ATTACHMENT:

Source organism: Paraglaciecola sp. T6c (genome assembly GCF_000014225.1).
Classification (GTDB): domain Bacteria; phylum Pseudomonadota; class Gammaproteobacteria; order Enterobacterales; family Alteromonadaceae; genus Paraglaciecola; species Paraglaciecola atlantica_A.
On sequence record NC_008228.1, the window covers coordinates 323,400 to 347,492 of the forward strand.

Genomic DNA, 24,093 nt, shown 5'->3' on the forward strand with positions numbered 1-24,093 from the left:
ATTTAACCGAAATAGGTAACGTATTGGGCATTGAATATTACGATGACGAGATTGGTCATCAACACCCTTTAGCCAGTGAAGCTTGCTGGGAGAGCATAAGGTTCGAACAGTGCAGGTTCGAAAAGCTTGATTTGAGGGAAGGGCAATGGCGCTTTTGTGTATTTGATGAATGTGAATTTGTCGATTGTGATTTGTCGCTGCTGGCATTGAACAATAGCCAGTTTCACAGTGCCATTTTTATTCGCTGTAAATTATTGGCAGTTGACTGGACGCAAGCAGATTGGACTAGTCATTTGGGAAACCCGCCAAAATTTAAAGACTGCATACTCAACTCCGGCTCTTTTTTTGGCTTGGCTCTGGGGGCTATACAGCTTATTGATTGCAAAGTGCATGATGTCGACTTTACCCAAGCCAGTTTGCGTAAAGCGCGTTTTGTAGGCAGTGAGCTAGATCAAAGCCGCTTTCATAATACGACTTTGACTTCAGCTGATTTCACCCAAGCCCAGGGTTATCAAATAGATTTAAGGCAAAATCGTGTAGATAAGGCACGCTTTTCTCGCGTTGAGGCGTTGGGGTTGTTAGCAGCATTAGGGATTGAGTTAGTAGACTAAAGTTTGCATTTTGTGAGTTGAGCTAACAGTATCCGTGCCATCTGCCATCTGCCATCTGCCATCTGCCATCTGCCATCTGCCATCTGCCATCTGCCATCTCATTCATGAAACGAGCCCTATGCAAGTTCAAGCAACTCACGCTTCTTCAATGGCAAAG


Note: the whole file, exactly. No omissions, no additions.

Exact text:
Source organism: Paraglaciecola sp. T6c (genome assembly GCF_000014225.1).
Classification (GTDB): domain Bacteria; phylum Pseudomonadota; class Gammaproteobacteria; order Enterobacterales; family Alteromonadaceae; genus Paraglaciecola; species Paraglaciecola atlantica_A.
On sequence record NC_008228.1, the window covers coordinates 323,400 to 347,492 of the forward strand.

Genomic DNA, 24,093 nt, shown 5'->3' on the forward strand with positions numbered 1-24,093 from the left:
ATTTAACCGAAATAGGTAACGTATTGGGCATTGAATATTACGATGACGAGATTGGTCATCAACACCCTTTAGCCAGTGAAGCTTGCTGGGAGAGCATAAGGTTCGAACAGTGCAGGTTCGAAAAGCTTGATTTGAGGGAAGGGCAATGGCGCTTTTGTGTATTTGATGAATGTGAATTTGTCGATTGTGATTTGTCGCTGCTGGCATTGAACAATAGCCAGTTTCACAGTGCCATTTTTATTCGCTGTAAATTATTGGCAGTTGACTGGACGCAAGCAGATTGGACTAGTCATTTGGGAAACCCGCCAAAATTTAAAGACTGCATACTCAACTCCGGCTCTTTTTTTGGCTTGGCTCTGGGGGCTATACAGCTTATTGATTGCAAAGTGCATGATGTCGACTTTACCCAAGCCAGTTTGCGTAAAGCGCGTTTTGTAGGCAGTGAGCTAGATCAAAGCCGCTTTCATAATACGACTTTGACTTCAGCTGATTTCACCCAAGCCCAGGGTTATCAAATAGATTTAAGGCAAAATCGTGTAGATAAGGCACGCTTTTCTCGCGTTGAGGCGTTGGGGTTGTTAGCAGCATTAGGGATTGAGTTAGTAGACTAAAGTTTGCATTTTGTGAGTTGAGCTAACAGTATCCGTGCCATCTGCCATCTGCCATCTGCCATCTGCCATCTGCCATCTGCCATCTGCCATCTGCCATCTCATTCATGAAACGAGCCCTATGCAAGTTCAAGCAACTCACGCTTCTTCAATGGCAAAG